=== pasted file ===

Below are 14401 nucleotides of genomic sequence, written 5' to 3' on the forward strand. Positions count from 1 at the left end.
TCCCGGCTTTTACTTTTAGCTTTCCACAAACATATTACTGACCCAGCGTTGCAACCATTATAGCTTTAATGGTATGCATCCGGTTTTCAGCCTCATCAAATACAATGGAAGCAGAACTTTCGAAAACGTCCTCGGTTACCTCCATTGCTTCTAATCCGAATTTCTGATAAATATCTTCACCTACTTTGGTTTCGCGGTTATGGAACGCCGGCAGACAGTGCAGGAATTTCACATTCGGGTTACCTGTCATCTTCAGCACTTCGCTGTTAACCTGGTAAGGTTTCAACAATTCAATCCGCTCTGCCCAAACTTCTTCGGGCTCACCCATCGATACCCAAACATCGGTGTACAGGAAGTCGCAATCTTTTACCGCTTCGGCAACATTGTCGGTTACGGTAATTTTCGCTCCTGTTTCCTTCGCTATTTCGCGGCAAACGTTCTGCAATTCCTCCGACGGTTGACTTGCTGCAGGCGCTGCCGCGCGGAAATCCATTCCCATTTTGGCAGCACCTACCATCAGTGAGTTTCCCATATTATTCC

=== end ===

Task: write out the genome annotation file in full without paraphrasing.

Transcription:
Below are 14401 nucleotides of genomic sequence, written 5' to 3' on the forward strand. Positions count from 1 at the left end.
TCCCGGCTTTTACTTTTAGCTTTCCACAAACATATTACTGACCCAGCGTTGCAACCATTATAGCTTTAATGGTATGCATCCGGTTTTCAGCCTCATCAAATACAATGGAAGCAGAACTTTCGAAAACGTCCTCGGTTACCTCCATTGCTTCTAATCCGAATTTCTGATAAATATCTTCACCTACTTTGGTTTCGCGGTTATGGAACGCCGGCAGACAGTGCAGGAATTTCACATTCGGGTTACCTGTCATCTTCAGCACTTCGCTGTTAACCTGGTAAGGTTTCAACAATTCAATCCGCTCTGCCCAAACTTCTTCGGGCTCACCCATCGATACCCAAACATCGGTGTACAGGAAGTCGCAATCTTTTACCGCTTCGGCAACATTGTCGGTTACGGTAATTTTCGCTCCTGTTTCCTTCGCTATTTCGCGGCAAACGTTCTGCAATTCCTCCGACGGTTGACTTGCTGCAGGCGCTGCCGCGCGGAAATCCATTCCCATTTTGGCAGCACCTACCATCAGTGAGTTTCCCATATTATTCC